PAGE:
“Help them really understand that we have a problem, it impacts all of us, it is solvable, and it is within our control.” -Dr. Timothy Shanahan
Much love to Oakland’s NAACP. They are taking on the issues that actually matter to families and making a difference. This was on full display at a packed West Oakland Library, where Education chair Kareem Weaver rolled out the NAACP’s education agenda, and it’s all about literacy.
By and large, Black and Brown children cannot read in Oakland, and elsewhere. And while we can come up with a list of excuses, we haven’t done what we need to assure that they are properly taught.
That is where the NAACP is digging in.
“We Need kids to Read so they can chart their own path”
Last I saw 14% of Black elementary schoolers in OUSD could read on grade level, it was 15% at charters. For Latinx students it was 19% at charter public schools and 16% at district schools. Chances are if you are Black or Brown in Oakland, your child cannot read on grade level. And we need to change that.
The good news is that we do actually know how to help here. The so called “reading wars” are pretty much over. There is a fairly settled science on how different early readers need to be supported to become literate. The thing is, we largely ignore that science, don’t necessarily emphasize it in teacher training programs, and definitely don’t implement it in practice. This is a critical fight and it is one we can win.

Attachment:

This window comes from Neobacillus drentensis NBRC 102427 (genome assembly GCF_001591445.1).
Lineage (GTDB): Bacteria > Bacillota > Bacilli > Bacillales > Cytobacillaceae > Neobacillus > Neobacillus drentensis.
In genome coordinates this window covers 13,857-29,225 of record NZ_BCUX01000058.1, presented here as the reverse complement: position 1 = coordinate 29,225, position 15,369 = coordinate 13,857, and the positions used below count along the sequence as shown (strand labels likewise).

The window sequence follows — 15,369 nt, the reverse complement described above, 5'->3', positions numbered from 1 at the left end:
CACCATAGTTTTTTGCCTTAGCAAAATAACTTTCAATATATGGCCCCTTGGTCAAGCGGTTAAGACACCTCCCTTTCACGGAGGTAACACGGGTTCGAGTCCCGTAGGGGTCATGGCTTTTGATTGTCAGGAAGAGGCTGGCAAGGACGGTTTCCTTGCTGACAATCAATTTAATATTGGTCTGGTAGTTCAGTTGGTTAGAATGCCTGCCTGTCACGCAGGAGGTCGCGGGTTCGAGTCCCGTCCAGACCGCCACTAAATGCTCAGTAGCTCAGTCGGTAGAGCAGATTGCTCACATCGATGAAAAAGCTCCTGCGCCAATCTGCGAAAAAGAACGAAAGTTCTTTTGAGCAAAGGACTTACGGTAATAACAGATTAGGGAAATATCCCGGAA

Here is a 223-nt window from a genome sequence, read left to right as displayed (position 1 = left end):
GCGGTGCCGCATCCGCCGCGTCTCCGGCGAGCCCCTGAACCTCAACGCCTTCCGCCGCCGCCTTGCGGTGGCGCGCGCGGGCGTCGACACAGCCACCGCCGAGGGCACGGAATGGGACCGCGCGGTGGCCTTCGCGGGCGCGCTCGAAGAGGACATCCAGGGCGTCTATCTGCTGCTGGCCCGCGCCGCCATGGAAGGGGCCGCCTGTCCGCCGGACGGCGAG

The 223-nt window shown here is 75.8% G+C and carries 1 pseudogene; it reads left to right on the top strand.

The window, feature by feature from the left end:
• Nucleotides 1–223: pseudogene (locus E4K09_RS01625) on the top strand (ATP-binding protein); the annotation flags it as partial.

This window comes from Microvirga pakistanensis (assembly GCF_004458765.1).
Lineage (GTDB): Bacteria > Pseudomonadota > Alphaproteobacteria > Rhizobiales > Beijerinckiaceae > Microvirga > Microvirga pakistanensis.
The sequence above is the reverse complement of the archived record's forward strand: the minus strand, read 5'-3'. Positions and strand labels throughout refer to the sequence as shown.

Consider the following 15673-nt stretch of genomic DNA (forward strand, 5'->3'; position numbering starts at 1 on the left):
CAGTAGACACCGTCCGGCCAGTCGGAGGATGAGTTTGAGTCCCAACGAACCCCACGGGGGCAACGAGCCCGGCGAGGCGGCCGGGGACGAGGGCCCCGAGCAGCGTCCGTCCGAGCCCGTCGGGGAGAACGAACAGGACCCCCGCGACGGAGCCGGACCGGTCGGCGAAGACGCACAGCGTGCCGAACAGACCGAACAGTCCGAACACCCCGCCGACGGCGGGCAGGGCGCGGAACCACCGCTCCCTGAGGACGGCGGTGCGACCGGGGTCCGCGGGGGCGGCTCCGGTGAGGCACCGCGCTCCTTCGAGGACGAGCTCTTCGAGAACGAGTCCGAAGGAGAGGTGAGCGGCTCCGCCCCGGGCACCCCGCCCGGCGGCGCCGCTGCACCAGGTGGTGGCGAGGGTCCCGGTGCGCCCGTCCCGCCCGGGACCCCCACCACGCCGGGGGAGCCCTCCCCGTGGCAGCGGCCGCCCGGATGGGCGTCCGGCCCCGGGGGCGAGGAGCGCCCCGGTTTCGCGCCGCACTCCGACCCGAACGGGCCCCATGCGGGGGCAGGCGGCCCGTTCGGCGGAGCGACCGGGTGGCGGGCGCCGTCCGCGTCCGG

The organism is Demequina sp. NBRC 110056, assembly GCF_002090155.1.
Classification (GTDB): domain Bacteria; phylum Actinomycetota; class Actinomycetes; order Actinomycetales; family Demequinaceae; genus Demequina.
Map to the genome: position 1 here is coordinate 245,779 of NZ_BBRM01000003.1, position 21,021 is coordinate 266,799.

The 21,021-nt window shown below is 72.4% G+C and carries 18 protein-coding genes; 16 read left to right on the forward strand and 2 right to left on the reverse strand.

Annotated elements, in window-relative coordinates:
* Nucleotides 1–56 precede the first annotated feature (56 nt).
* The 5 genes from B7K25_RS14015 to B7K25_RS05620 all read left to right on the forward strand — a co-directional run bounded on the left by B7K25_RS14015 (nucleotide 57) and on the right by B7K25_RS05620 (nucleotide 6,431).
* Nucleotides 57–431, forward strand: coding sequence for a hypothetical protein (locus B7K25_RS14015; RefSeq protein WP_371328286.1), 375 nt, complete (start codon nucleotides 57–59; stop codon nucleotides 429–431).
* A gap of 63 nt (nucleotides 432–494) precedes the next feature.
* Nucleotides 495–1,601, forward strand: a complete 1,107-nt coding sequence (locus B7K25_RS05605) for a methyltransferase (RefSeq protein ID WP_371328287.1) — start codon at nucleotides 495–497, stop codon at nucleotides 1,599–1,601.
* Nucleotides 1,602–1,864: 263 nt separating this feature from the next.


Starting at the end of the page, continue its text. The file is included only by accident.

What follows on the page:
The Secret Stash of Open Court Books in the Closet
I will be sharing the presentation. But the short of it is that there are different types of readers. Some pick up reading naturally, others, actually need more structured support in literacy and support in the building blocks. And still others are dyslexic and need another set of very specific supports. Unfortunately, we don’t really test for dyslexia like we should and we most definitely don’t consistently teach reading like we should.
I chuckled at the story of a teacher who had a covert set of Open Court books (which is a very structured approach) in her closet, that she would sneak out to help kids read. Since presumably her school did not use the more phonics based approaches. But it was not funny, that this is the hodgepodge of literacy practices in Oakland and the urgent need for more consistency and rigor.
We looked at good science and also good sense around the need to do better on the literacy front. In the end it focused on action. And you can see some of those actions here. We need better curricula, better PD, monitors of school practices, models of effective practice, responsive teacher training programs, and much more.
Please join us. The stakes could not be higher. And we can do this together. Appreciate the NAACP for taking the lead.